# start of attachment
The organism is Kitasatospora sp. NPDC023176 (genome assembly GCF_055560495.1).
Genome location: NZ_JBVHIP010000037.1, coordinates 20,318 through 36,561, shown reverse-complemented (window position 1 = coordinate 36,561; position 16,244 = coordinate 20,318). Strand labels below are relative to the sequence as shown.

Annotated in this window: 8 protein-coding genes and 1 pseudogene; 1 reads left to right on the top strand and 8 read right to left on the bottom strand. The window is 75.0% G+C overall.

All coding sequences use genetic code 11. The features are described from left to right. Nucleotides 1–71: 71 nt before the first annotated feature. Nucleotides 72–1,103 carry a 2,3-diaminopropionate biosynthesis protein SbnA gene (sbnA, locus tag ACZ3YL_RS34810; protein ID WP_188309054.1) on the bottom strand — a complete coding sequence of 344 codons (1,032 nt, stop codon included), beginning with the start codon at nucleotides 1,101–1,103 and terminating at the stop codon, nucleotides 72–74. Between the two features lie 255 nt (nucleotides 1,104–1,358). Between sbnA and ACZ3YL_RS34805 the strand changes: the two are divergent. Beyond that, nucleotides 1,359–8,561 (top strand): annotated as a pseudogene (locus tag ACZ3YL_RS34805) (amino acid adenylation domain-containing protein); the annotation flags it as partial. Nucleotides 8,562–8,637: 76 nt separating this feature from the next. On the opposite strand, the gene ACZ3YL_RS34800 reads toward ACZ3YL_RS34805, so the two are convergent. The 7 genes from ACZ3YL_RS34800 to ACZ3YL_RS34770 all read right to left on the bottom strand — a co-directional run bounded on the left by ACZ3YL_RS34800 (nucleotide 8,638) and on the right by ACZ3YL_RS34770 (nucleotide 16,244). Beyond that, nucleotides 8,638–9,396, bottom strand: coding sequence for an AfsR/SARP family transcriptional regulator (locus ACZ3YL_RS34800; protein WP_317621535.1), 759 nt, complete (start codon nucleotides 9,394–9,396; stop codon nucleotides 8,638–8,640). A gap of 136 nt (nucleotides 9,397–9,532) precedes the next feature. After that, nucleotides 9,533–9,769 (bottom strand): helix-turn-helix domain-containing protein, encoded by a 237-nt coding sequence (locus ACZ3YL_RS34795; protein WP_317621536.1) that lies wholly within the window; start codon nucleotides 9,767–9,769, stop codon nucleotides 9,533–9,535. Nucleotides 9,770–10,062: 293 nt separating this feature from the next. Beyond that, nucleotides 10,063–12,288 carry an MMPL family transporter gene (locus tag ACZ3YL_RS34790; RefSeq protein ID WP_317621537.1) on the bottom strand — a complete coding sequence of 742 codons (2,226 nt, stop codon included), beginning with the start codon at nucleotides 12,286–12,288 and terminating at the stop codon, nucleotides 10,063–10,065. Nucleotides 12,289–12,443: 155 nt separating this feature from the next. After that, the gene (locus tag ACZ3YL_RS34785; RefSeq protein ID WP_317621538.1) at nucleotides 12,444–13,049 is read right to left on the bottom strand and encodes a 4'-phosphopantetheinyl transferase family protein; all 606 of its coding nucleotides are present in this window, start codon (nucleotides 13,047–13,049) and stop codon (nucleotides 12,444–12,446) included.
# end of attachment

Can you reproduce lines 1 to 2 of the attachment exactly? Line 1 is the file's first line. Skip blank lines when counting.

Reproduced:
The organism is Kitasatospora sp. NPDC023176 (genome assembly GCF_055560495.1).
Genome location: NZ_JBVHIP010000037.1, coordinates 20,318 through 36,561, shown reverse-complemented (window position 1 = coordinate 36,561; position 16,244 = coordinate 20,318). Strand labels below are relative to the sequence as shown.